the writer-publisher on the flying trapeze

I’m reading a biography right now: Pursued by Furies: A Life of Malcolm Lowry by Gordon Bowker. I’m learning a lot about this troubled, alcoholic genius, who spent the best years of his life, by his own reckoning, living in one or another squatter’s shack on a beach 10 kilometers from here. And I’m learning that the path to publication and recognition for a writer has seldom been an easy one. Lowry’s masterwork, Under the Volcano, is regarded as one of the greatest novels of the 20th century, but its genesis and its path to publication were both arduous. The book that finally appeared in 1947, and which seemed so assured in its presentation, was scarcely recognizable as the same project that the author originally drafted as a short story in 1936. The project expanded as Lowry worked and reworked the material again and again and again.

The writer in me takes heart from this fact. For it suggests that great work is not arrived at in a straight-line process, but only as as result of toil, suffering, and perhaps repeated course-changes. All the dodges, revisions, new ideas, and deletions have the effect of creating a richer work, perhaps like a house that is remodeled over the years or centuries, picking up all kinds of architectural quirks and curiosities along the way. No matter how brilliant the author, that richness could never have been arrived at in a single pass.

The publisher in me also takes heart. For now, in the universe of e-books, I am a publisher as well as a writer. Writing the book is only part of the problem; the task of getting published can often be a via crucis of its own. Earlier versions of Under the Volcano were repeatedly rejected. The version that was finally published was accepted in the form submitted only because of Lowry’s famous sales pitch to the publisher Jonathan Cape: a massive letter in which he justified the form and content of the book, chapter by chapter. Cape accepted the argument, and published the book. But the event is famous because it is so exceptional. As a rule, publishers, as the gatekeepers to the universe of readers, have lorded it over writers. And probably this has been a benefit to readers, who have received more polished, coherent works as a result. But at the top end of the literary spectrum, the end occupied by works such as Under the Volcano, rules and norms start breaking down, and publishers’ knee-jerk efforts to make books conform to them start to become counterproductive.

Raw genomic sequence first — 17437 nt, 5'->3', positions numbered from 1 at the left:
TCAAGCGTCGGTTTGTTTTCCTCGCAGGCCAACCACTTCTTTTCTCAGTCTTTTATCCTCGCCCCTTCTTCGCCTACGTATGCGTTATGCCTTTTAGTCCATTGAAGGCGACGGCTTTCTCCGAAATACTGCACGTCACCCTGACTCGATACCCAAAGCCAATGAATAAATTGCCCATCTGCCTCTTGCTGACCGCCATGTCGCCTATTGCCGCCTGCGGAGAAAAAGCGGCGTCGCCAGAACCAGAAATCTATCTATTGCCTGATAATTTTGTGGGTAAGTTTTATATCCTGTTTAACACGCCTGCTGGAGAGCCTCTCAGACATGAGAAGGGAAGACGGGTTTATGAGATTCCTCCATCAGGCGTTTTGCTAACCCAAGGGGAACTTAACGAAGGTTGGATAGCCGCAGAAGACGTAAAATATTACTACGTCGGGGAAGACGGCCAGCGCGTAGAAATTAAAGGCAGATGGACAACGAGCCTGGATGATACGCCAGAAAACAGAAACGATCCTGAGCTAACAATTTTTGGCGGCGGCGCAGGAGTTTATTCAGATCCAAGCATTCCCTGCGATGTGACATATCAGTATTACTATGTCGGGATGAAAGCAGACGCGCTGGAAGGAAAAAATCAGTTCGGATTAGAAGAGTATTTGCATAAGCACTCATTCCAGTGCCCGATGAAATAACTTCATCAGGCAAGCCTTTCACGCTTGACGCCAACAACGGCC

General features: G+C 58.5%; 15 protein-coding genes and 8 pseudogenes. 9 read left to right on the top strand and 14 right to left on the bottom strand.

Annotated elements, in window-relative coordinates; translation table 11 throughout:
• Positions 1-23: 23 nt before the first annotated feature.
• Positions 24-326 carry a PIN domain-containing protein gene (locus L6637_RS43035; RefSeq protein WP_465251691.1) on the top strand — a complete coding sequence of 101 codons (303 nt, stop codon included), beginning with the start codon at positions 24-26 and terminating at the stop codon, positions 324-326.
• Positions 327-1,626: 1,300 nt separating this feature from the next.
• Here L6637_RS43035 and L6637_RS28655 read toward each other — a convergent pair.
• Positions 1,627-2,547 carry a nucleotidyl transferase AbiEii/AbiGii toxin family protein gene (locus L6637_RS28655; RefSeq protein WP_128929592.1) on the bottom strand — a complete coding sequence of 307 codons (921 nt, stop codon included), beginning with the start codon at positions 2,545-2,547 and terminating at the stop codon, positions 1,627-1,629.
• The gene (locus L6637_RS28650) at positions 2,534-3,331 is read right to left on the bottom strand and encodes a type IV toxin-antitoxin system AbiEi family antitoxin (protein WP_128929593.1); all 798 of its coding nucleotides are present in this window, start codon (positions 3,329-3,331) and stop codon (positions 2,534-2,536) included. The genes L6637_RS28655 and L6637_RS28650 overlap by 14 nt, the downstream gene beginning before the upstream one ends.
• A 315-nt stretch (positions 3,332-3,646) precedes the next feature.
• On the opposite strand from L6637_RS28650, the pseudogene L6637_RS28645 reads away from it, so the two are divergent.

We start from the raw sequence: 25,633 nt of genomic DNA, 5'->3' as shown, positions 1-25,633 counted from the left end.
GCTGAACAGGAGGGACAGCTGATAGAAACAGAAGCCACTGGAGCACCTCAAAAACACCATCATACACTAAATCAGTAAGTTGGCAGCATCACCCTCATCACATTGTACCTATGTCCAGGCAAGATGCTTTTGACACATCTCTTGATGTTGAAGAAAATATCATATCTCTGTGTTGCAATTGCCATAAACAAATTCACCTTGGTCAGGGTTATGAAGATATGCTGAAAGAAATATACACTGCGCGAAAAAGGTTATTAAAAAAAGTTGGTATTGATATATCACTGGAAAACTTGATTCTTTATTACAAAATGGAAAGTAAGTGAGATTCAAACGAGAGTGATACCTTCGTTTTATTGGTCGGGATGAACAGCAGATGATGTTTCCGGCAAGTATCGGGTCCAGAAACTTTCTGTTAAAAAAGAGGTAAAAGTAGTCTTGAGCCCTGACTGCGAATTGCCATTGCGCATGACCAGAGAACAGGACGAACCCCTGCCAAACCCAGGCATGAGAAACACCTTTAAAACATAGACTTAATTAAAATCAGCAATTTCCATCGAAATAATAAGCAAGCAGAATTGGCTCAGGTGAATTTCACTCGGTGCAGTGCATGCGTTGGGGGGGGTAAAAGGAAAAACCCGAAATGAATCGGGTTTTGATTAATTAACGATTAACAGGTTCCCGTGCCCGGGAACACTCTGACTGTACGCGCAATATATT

So this is a potentially good thing about the world of e-books and self-publishing: the author can get his work published in the form in which he intended it. But now other problems intrude. There are the technical obstacles to getting a manuscript into professional-quality e-book form; there are the administrative details of getting the thing actually published and presented on retailers’ pages; there is the time-consuming task of marketing the published work, which means writing promotional copy and finding venues in which to make readers aware of it. All these things take time and skills other than those which are associated with the creative writer, which means that they will usually be achieved at a lower level of quality than what could be done by professionals in those fields. Automation helps, but there still remains a lot of skilled effort to do. All of these things make publishing challenging, but in a new kind of way: it’s less like buying a lottery ticket and more like running an obstacle course.

But, speaking for myself, no serious regrets. Yes, my dream, like that of other writers, was always to see my work in print, to say that work we being published by Penguin Books (or whomever). But my writing career has been too willful, intermittent, and chaotic for that dream to be practicable. Whether due to character defects, personality disorder, or—who knows—the waywardness of genius, my education and output as a writer have not conduced to a normal publishing career (if there be such a thing). I have been driven, willy-nilly, into the arms of self-publishing. And, like a trapeze artist at the crucial moment in his act, I was glad to find that those arms were there when I needed them.

So I am a writer-publisher. I will be working down my publishing list, bringing out works as fast as I can, things that I have been working on over the years. This is my “backlist,” and it will be appearing in e-book form, I am happy to say. This list currently has 12 items on it. Item 1, A Tourist Visa, is already out. Indeed it is still emerging from its chrysalis, for it has yet to percolate out to all the retailers who will be carrying it. Within days, though, it will be fully out. I invite you to give it a look, and judge for yourself the merits of both the publisher and the writer as reflected in this short work.

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